There is a line in one of the Bourne movies where the CIA guy announces, “get the
cars, we’re going mobul!” (mobile in English). I have my own version; “grab the bag
hide I’m going mobul”
For years I have had a hate - hate relationship with my bag hide. There’s nothing
wrong with it as camouflage, it’s just so damn claustrophobic. It hangs in the wrong
places, gets between the eye and the camera, is always trapped when I need it to
give me some slack and the mice have eaten large parts of it when I left it in a
hedge for a fortnight.
Just lately however, I have begun to get to grips with it. So much so that I can
see me having to buy a new one soon as I keep getting my wellies caught in the mouseholes,tearing
it up even more.
The two factors that transformed its usefulness to me were 1) abandoning any camera
support in favour of hand-held, knee-steadied approach and 2) clipping the top of
the viewing aperture to the peak of my cap with bulldogs clips. The first allows
more manoeuvrability within the cover, weighs less and takes up less space. The second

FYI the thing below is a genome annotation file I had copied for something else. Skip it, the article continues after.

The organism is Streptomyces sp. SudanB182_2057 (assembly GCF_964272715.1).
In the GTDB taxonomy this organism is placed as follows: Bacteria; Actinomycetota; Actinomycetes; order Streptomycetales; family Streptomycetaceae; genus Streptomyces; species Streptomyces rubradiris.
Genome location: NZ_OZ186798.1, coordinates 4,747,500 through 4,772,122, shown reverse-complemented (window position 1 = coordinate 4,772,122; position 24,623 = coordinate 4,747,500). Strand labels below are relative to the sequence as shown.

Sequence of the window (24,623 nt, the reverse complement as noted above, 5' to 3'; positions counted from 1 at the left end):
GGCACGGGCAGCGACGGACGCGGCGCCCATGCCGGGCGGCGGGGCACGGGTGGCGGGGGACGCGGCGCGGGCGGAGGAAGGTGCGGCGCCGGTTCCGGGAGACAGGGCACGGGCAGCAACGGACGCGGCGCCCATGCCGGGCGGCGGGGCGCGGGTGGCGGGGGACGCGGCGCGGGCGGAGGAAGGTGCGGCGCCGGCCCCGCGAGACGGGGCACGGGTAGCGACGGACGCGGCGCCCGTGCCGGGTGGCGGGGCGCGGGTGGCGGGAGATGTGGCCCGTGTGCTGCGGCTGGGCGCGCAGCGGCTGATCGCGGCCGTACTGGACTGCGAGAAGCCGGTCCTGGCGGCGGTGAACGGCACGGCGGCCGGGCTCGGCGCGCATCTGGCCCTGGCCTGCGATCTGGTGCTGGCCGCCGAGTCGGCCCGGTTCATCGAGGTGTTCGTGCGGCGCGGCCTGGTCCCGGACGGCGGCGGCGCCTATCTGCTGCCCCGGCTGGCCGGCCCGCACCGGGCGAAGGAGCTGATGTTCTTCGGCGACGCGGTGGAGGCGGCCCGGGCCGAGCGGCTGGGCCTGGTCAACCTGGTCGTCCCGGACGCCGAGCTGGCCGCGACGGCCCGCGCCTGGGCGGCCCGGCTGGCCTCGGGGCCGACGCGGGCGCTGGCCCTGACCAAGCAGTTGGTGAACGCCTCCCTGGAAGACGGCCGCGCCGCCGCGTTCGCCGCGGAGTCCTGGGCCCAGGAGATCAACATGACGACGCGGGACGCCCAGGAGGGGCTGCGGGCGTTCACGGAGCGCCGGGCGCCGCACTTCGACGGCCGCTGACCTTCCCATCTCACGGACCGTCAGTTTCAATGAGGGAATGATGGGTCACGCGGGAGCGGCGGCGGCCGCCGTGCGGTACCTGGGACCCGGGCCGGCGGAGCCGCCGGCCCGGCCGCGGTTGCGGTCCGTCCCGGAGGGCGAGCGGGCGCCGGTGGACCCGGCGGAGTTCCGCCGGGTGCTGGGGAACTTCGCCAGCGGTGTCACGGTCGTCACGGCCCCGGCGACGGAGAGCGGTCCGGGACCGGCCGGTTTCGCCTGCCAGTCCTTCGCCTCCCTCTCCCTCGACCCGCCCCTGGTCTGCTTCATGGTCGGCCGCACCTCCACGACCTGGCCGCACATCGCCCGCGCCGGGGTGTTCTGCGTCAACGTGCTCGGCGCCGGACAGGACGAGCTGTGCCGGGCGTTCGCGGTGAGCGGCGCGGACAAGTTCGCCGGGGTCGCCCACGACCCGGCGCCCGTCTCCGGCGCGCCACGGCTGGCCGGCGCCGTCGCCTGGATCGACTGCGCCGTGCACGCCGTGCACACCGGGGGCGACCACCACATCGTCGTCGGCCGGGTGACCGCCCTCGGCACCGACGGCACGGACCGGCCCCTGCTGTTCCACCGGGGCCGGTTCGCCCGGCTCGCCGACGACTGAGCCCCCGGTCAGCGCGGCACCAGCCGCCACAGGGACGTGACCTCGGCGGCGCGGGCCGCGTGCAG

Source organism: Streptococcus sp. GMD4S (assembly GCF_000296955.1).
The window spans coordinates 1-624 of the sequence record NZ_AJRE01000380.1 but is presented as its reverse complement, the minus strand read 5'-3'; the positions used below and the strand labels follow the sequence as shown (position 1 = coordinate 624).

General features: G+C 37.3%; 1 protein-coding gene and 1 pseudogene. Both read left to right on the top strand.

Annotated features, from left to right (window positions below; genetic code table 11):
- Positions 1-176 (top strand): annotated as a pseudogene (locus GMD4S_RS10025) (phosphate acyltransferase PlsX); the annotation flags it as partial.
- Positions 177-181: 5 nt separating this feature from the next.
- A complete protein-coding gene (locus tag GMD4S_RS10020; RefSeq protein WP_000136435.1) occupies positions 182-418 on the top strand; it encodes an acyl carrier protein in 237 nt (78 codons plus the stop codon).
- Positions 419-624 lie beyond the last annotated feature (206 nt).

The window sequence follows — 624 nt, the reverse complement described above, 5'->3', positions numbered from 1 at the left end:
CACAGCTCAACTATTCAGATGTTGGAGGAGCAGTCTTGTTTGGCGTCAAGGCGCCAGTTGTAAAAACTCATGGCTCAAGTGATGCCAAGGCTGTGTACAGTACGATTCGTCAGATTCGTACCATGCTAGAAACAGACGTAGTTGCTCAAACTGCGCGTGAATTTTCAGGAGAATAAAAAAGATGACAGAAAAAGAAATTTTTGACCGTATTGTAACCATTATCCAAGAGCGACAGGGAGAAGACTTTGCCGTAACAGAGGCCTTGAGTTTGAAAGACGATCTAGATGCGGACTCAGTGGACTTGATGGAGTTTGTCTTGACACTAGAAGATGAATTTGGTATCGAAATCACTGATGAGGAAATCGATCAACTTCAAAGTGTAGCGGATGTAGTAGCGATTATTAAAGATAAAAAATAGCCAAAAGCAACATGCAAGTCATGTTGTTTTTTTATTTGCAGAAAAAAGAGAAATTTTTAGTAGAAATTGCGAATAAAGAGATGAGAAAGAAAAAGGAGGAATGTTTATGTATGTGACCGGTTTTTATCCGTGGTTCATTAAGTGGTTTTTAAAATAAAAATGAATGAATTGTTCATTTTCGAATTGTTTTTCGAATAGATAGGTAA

means that I can always see what is going on and the material doesn’t fall over my
eyes at critical moments. Now, I like my bag hide and I have been putting it to good
In effect all that it does is obscure the wildlife-frightening human shape, melting
it into an amorphous blob and unlike any other hide, it can fit into any space that
the photographer can. More importantly, it is packed away in an instant and I can
be off into the distance to a more favoured area or wherever I have seen anything
The hares did come fairly close today but the two pairs in my field were not very
active due to the cold wind. They preferred to hunker down and watch between blades
of grass for trouble. After three hours of watching them watching me, I slid out
of my hidey hole and stalked another pair that I could see in a more sheltered area.
That versatility got me a few nice opportunities that would not have come my way
in my fixed hides.
Its so nice not to have to pack loads of stuff. A tiny rucksack with a spare card
and battery, the bag hide, foam seat, flask and biscuits, and that is all it requires.
Oh and a camera of course. With such a small bag, weighing nothing, it is easy to
carry the camera around my neck, always ready when pheasant bursts out of the hedge
on my way back to the car.
That combination gives me a light grabbing aperture of f4, and enough range to crop
a close up out of the frame without destroying the image and a wide enough field
to catch landscape and action shots. The whole set up both allows and requires me
to get close to my subjects which is the most satisfying thing of all.